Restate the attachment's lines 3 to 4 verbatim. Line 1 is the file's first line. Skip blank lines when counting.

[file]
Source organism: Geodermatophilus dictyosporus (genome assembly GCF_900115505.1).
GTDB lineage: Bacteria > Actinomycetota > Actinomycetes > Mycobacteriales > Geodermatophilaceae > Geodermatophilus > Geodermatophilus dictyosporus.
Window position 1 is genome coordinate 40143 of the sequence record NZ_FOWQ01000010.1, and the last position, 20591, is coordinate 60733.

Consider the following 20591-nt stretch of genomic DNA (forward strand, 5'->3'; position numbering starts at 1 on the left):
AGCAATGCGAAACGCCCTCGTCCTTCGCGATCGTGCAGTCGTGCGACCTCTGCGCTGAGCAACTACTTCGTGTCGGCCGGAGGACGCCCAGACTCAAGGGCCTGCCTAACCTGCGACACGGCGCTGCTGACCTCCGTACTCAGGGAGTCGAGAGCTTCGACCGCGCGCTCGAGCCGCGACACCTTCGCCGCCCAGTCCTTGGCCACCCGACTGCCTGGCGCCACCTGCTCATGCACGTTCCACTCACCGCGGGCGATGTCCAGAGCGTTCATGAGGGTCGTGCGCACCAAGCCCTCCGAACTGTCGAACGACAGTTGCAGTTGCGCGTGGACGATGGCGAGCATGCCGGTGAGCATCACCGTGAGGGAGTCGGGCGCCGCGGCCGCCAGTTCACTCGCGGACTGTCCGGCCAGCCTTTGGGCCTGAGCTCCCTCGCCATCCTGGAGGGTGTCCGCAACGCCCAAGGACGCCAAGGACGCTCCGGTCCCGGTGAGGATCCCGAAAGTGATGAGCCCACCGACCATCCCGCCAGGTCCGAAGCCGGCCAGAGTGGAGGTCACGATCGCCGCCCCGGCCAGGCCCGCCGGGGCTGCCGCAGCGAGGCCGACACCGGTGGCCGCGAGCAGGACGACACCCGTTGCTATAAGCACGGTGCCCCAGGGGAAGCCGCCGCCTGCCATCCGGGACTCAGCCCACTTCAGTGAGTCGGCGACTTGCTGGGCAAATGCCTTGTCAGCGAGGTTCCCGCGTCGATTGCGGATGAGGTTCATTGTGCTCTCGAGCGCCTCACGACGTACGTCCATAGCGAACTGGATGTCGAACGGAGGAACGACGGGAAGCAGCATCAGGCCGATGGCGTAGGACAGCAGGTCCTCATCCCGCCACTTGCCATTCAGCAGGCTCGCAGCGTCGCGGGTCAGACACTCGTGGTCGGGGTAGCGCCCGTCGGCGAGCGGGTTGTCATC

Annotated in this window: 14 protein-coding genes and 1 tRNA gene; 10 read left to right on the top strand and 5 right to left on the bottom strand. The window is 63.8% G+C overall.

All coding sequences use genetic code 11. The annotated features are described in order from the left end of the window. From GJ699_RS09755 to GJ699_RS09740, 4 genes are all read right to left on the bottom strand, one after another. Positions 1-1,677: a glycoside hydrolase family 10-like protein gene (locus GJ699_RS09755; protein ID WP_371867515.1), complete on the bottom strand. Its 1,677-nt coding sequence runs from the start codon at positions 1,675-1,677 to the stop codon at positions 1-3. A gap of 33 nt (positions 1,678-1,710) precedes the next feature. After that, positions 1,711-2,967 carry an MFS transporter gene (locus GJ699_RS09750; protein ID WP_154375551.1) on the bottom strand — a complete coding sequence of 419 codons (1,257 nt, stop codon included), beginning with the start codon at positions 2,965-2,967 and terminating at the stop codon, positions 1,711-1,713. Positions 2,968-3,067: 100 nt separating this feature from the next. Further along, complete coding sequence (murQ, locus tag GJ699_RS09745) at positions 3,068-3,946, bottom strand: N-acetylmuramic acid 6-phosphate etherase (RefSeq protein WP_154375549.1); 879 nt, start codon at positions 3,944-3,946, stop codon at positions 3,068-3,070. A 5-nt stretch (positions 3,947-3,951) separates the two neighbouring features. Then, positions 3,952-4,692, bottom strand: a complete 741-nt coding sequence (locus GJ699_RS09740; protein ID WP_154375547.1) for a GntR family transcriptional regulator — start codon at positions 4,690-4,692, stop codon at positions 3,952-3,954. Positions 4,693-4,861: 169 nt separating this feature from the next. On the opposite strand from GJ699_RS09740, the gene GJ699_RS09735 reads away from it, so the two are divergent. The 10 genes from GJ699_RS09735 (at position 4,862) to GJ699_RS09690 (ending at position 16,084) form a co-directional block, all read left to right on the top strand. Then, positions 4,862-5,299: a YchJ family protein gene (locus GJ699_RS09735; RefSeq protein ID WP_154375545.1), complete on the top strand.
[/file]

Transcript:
Window position 1 is genome coordinate 40143 of the sequence record NZ_FOWQ01000010.1, and the last position, 20591, is coordinate 60733.

Consider the following 20591-nt stretch of genomic DNA (forward strand, 5'->3'; position numbering starts at 1 on the left):